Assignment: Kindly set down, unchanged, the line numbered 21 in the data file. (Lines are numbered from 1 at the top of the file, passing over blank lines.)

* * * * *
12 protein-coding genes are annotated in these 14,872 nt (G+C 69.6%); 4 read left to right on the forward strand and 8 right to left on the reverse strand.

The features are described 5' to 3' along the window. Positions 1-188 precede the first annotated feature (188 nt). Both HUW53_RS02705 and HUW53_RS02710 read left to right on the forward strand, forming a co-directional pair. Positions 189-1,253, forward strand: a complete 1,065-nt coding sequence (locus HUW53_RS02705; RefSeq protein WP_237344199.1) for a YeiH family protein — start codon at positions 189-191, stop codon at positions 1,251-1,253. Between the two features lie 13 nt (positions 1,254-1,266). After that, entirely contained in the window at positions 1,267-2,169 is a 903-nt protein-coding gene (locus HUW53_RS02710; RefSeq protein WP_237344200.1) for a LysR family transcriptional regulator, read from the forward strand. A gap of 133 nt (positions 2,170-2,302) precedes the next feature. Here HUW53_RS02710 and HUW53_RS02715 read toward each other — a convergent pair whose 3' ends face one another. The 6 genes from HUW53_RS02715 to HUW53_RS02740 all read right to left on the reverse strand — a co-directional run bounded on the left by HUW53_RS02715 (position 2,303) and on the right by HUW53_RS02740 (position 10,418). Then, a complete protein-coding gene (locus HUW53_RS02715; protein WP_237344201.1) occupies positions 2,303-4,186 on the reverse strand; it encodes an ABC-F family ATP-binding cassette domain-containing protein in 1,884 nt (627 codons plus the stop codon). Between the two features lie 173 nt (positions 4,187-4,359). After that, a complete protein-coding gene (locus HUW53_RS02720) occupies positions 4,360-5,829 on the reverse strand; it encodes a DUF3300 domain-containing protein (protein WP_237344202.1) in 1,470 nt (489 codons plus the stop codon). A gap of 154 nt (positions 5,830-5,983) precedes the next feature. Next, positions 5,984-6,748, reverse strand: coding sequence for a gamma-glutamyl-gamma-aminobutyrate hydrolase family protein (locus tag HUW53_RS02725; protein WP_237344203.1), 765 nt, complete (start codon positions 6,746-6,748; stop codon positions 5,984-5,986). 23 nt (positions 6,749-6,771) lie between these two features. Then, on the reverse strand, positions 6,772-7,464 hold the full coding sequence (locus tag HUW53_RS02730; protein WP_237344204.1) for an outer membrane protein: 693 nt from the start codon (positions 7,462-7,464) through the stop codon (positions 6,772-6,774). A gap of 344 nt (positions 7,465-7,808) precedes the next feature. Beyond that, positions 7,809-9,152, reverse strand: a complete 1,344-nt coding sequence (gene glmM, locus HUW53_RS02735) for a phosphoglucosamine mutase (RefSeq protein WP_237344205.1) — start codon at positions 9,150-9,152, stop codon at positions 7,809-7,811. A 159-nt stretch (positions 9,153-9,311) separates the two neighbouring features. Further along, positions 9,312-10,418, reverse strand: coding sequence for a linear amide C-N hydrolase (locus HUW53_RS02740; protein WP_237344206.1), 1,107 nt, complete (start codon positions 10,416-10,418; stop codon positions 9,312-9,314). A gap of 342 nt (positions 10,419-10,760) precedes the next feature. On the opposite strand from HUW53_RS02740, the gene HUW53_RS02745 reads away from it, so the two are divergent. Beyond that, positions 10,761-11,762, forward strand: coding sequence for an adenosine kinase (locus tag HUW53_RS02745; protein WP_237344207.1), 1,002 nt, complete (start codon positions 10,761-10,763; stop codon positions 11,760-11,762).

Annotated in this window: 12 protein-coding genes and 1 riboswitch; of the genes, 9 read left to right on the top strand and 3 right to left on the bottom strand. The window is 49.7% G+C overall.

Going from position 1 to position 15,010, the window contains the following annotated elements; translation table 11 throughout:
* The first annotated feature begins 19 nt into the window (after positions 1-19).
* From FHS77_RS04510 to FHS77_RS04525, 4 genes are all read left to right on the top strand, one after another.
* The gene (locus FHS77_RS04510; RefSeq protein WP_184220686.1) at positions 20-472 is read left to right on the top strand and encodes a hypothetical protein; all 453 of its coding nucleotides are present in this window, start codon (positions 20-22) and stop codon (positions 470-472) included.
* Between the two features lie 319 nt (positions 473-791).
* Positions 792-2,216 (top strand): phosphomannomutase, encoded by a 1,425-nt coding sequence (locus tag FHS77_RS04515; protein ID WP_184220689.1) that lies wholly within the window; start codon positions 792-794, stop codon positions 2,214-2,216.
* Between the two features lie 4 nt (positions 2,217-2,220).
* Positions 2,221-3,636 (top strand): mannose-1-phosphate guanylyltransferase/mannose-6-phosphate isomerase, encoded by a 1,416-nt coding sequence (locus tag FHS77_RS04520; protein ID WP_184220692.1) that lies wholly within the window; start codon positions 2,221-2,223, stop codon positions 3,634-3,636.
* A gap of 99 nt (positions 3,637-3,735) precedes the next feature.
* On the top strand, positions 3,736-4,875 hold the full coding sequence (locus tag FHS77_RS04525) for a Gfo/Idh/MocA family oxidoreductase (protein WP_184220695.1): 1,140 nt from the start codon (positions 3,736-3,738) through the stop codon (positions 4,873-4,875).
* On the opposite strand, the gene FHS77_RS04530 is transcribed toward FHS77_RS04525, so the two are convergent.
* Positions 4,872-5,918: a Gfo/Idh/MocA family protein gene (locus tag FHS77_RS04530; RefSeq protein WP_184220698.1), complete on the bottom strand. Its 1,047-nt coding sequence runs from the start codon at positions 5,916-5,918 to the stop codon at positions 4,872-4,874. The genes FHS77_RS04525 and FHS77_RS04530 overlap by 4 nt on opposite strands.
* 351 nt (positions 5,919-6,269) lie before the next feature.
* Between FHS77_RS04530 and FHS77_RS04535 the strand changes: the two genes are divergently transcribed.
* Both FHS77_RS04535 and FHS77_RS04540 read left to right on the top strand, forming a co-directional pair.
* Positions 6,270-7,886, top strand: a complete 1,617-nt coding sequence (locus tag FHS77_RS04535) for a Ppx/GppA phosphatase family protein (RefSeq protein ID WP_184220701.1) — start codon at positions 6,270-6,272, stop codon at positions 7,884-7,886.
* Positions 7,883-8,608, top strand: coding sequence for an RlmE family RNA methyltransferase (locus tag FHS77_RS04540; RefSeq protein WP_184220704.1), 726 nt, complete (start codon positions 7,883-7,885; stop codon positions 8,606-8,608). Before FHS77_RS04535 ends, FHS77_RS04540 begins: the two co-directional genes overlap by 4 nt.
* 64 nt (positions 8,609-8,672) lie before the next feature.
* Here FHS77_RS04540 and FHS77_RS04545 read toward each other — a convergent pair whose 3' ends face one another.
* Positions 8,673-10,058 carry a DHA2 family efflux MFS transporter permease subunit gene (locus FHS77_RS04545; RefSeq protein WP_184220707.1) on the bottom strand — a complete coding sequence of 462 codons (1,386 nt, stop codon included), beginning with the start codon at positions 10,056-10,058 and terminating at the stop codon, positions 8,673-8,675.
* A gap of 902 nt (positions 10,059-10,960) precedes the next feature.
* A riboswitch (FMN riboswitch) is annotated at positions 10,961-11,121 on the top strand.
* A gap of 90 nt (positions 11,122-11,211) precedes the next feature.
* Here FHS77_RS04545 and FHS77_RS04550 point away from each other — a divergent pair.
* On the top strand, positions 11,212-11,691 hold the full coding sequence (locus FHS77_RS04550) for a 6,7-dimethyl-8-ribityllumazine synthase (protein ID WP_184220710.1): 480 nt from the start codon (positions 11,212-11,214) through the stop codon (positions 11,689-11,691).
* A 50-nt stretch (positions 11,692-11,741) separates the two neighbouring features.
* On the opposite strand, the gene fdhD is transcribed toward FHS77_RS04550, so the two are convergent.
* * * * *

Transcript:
* 64 nt (positions 8,609-8,672) lie before the next feature.